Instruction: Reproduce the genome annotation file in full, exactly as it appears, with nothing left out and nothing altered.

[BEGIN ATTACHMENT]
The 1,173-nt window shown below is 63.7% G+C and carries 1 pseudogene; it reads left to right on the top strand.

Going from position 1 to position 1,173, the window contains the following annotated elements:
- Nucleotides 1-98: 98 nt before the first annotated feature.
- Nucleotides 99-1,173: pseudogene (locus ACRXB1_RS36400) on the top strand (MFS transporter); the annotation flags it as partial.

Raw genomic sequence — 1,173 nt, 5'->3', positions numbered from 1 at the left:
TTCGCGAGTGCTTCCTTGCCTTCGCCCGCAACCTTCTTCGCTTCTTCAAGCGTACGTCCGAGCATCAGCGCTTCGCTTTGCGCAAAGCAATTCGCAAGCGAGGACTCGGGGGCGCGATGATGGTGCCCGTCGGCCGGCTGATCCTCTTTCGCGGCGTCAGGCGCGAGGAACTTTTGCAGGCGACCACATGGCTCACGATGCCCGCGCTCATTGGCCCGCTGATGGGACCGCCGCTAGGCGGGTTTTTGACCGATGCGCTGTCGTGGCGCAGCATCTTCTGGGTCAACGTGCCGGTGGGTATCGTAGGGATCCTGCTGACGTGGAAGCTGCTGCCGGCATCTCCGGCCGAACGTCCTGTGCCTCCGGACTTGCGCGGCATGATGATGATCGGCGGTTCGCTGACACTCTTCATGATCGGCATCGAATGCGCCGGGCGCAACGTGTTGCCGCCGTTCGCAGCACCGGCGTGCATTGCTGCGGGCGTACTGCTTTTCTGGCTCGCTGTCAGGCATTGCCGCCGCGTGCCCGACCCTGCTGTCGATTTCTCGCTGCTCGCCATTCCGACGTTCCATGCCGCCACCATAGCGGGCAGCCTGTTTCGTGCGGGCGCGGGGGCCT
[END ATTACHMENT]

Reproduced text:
The 1,173-nt window shown below is 63.7% G+C and carries 1 pseudogene; it reads left to right on the top strand.

Going from position 1 to position 1,173, the window contains the following annotated elements:
- Nucleotides 1-98: 98 nt before the first annotated feature.
- Nucleotides 99-1,173: pseudogene (locus ACRXB1_RS36400) on the top strand (MFS transporter); the annotation flags it as partial.

Raw genomic sequence — 1,173 nt, 5'->3', positions numbered from 1 at the left:
TTCGCGAGTGCTTCCTTGCCTTCGCCCGCAACCTTCTTCGCTTCTTCAAGCGTACGTCCGAGCATCAGCGCTTCGCTTTGCGCAAAGCAATTCGCAAGCGAGGACTCGGGGGCGCGATGATGGTGCCCGTCGGCCGGCTGATCCTCTTTCGCGGCGTCAGGCGCGAGGAACTTTTGCAGGCGACCACATGGCTCACGATGCCCGCGCTCATTGGCCCGCTGATGGGACCGCCGCTAGGCGGGTTTTTGACCGATGCGCTGTCGTGGCGCAGCATCTTCTGGGTCAACGTGCCGGTGGGTATCGTAGGGATCCTGCTGACGTGGAAGCTGCTGCCGGCATCTCCGGCCGAACGTCCTGTGCCTCCGGACTTGCGCGGCATGATGATGATCGGCGGTTCGCTGACACTCTTCATGATCGGCATCGAATGCGCCGGGCGCAACGTGTTGCCGCCGTTCGCAGCACCGGCGTGCATTGCTGCGGGCGTACTGCTTTTCTGGCTCGCTGTCAGGCATTGCCGCCGCGTGCCCGACCCTGCTGTCGATTTCTCGCTGCTCGCCATTCCGACGTTCCATGCCGCCACCATAGCGGGCAGCCTGTTTCGTGCGGGCGCGGGGGCCT